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6 Agile Software Development Types

Today, there's a whole bunch of software development professions and a front-end developer will most likely not consider an embedded developer his/her colleague, although both do programming.

So, let's review the major types of software development and skills required by each. I've figured 6 types and here they are:

Of course, there're other types such as automation QA, DevOps, etc, but we'll review them later, as they're actually adjacent to each type listed above.

So, what does a choice of a programming language or technology depend on?

  • Market share, i.e. number of open vacancies and salaries in a given market
  • Future opportunities (will this profession still be in-demand in the future or will you have to acquire a new one?)
  • Barrier to entry (how steep is a learning curve? how likely is it that a junior developer gets hired easily?)

Now let's review software development types based on these parameters.

Embedded development

We're living in the IoT and connected world and any modern gadget now has more chips and sensors than most of PCs. Any type of machine to machine (m2m) and machine to human (m2h) communication is enabled through embedded development. That being said, any electronic device, be this an e-cigarrete or a TV set, operates on software that someone has to program. That's what embedded developers actually do.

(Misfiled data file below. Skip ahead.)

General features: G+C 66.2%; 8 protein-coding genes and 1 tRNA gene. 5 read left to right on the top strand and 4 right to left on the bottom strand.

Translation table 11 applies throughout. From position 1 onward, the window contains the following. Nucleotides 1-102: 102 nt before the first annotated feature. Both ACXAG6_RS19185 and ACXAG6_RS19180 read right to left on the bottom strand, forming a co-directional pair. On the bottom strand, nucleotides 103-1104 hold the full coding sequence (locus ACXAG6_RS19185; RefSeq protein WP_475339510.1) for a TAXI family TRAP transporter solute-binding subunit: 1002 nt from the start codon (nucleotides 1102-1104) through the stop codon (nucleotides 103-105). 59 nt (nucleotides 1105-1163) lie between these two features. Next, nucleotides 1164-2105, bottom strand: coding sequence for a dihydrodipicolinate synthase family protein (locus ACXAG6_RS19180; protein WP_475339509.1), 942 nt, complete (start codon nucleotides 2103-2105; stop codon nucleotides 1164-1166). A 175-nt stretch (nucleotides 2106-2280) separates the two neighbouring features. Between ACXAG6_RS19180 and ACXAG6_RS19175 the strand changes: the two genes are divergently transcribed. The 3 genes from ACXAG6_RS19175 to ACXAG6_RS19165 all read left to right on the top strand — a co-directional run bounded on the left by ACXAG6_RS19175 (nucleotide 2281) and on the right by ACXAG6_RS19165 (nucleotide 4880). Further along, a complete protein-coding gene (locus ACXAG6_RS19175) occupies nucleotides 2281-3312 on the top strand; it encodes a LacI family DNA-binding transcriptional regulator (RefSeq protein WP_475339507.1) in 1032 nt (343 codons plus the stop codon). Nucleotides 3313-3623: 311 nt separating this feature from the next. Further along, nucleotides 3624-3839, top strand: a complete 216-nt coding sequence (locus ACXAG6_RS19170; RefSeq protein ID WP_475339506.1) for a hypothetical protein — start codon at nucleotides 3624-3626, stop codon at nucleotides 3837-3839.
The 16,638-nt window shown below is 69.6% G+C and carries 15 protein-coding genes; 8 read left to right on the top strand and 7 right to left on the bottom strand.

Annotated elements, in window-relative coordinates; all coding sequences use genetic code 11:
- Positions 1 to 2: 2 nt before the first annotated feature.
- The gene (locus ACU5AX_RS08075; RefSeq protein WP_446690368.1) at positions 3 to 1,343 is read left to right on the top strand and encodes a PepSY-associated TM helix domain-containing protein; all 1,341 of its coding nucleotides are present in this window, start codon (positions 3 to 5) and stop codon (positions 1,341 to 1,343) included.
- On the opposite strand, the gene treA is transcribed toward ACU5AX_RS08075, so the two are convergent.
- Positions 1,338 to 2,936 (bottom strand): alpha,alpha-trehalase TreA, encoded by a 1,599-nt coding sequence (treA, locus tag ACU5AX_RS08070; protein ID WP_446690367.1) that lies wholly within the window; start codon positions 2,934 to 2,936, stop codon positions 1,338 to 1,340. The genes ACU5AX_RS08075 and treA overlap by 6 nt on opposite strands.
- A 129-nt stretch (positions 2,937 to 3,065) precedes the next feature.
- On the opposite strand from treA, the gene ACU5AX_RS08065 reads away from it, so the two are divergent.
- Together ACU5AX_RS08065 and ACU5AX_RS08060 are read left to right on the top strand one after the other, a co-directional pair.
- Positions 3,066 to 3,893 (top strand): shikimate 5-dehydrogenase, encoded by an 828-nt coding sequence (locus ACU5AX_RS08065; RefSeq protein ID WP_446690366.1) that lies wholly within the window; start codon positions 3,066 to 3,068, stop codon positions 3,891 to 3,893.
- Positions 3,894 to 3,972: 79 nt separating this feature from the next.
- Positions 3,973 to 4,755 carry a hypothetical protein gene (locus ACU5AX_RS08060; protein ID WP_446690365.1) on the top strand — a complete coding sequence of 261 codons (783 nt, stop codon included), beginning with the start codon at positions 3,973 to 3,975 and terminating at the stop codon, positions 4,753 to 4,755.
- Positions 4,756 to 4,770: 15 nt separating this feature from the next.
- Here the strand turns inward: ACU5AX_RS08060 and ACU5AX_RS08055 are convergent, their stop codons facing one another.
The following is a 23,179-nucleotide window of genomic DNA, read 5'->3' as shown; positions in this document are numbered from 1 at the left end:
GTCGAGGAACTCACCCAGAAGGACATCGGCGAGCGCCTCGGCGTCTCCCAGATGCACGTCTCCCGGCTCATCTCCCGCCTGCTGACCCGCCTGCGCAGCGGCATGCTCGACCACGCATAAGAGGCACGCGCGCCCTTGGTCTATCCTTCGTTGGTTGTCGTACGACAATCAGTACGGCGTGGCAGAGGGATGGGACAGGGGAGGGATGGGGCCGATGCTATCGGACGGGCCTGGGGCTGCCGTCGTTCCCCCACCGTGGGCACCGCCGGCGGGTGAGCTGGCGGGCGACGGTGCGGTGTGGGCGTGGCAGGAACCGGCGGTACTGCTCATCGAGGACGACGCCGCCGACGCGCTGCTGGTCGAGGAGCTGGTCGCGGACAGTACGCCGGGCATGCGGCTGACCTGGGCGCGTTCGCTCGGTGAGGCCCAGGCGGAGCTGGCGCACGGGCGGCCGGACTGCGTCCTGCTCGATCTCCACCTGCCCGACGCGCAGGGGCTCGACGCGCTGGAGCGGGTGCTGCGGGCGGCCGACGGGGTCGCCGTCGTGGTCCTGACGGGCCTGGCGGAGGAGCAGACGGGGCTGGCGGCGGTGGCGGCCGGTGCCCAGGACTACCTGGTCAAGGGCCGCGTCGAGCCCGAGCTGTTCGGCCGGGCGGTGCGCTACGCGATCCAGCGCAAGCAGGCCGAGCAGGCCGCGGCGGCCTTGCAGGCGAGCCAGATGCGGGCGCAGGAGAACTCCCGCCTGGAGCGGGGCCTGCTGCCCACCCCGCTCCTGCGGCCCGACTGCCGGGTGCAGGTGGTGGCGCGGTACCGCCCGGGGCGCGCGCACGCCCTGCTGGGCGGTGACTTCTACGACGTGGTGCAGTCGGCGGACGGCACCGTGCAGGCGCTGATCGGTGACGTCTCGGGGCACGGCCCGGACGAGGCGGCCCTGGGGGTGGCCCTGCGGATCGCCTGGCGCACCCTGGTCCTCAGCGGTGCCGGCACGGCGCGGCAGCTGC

The main programming language used for embedded development is C++, although assembler and Java are used, too. However, a deep knowledge of hardware is critical for this type of development, which increases barrier to entry.

Today, embedded development is often referred to as IoT development and it means this type of development is very prospective! Besides passion for and in-depth knowledge of sensors, actuators and microcontrollers, embedded developers should have advanced experience with most of the IoT platforms available today such as Arduino, Intel Galileo, Apple's Home Kit and others.

UI development

While many people still don't understand the difference between a front-end and a UI developer, there's a difference indeed!

UI developers use HTML, CSS, JavaScript (JS) and other client-side technologies mainly to build desktop applications such as word processors and browsers. Within UI development, there's less emphasis on scripting languages like JS and more focus on HTML and CSS that ensure successful delivery of granular assets such as tooltips, buttons, CTAs and other modular pieces which eventually go to large software products. UI developers view assets as individual css styles and pays special attention to how the asset looks, feels and behaves in various contexts. They normally are familiar with such methodologies as Smacss, BEM or OOCSS. Usually, UI developers don't see a product-in-development as a whole, but rather as a collection of assets applied to webpages.